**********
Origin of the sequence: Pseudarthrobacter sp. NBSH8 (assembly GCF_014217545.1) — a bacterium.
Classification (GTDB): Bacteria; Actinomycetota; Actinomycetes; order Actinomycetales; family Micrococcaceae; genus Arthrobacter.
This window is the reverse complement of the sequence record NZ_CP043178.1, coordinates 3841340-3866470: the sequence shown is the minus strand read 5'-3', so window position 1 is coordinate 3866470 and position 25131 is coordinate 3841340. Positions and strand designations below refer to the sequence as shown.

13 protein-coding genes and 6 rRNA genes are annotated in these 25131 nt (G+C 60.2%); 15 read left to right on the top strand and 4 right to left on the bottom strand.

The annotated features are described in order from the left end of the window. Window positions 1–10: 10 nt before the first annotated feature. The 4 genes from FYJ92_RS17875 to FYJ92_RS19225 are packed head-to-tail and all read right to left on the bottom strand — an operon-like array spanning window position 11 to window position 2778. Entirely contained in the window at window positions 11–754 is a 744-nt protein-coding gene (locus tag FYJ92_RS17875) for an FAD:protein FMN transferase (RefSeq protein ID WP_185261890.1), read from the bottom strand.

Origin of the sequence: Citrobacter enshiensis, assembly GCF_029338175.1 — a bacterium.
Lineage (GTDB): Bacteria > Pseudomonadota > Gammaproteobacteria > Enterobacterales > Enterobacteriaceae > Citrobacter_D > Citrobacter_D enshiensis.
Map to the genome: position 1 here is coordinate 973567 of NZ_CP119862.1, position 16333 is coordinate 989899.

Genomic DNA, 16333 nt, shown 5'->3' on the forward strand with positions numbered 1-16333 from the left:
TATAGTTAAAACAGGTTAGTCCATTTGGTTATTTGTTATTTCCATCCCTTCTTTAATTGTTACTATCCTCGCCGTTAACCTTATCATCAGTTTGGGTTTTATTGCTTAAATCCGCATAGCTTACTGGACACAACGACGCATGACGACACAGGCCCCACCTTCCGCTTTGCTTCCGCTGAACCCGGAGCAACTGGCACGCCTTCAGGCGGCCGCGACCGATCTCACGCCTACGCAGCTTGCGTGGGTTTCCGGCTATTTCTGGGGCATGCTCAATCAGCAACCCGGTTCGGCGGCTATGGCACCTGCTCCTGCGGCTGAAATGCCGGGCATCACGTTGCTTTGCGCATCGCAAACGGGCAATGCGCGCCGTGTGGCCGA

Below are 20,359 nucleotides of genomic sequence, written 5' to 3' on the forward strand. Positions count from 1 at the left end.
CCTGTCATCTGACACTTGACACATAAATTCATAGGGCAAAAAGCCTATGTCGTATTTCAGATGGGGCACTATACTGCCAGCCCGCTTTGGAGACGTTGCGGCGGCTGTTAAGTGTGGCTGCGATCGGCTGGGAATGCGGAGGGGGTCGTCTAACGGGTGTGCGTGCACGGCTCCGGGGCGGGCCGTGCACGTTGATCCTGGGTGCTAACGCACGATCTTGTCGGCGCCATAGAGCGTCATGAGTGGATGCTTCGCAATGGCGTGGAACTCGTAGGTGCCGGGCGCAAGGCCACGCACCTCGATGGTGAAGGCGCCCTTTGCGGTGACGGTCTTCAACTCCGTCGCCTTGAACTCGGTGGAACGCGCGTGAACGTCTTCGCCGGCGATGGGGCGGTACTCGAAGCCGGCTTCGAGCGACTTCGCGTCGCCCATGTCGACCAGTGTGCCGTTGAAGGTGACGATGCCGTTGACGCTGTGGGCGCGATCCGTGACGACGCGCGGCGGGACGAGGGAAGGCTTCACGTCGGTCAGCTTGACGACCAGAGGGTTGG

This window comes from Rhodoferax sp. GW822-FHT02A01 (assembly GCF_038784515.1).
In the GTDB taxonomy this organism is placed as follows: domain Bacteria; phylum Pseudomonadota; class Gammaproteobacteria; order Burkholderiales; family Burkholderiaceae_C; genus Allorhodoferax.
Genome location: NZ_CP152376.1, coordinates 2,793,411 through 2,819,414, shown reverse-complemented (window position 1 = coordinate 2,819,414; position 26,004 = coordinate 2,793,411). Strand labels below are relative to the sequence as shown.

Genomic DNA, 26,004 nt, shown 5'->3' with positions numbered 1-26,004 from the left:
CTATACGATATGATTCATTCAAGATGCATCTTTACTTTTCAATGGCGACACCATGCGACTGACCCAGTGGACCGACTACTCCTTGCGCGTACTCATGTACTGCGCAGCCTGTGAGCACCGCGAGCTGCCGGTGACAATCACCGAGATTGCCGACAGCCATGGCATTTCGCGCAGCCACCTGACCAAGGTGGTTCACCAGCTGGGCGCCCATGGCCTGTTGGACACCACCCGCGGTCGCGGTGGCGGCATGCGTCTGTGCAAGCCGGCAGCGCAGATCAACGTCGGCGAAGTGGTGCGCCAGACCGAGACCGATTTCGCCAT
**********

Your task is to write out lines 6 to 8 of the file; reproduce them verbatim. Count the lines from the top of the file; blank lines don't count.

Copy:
Origin of the sequence: Citrobacter enshiensis, assembly GCF_029338175.1 — a bacterium.
Lineage (GTDB): Bacteria > Pseudomonadota > Gammaproteobacteria > Enterobacterales > Enterobacteriaceae > Citrobacter_D > Citrobacter_D enshiensis.
Map to the genome: position 1 here is coordinate 973567 of NZ_CP119862.1, position 16333 is coordinate 989899.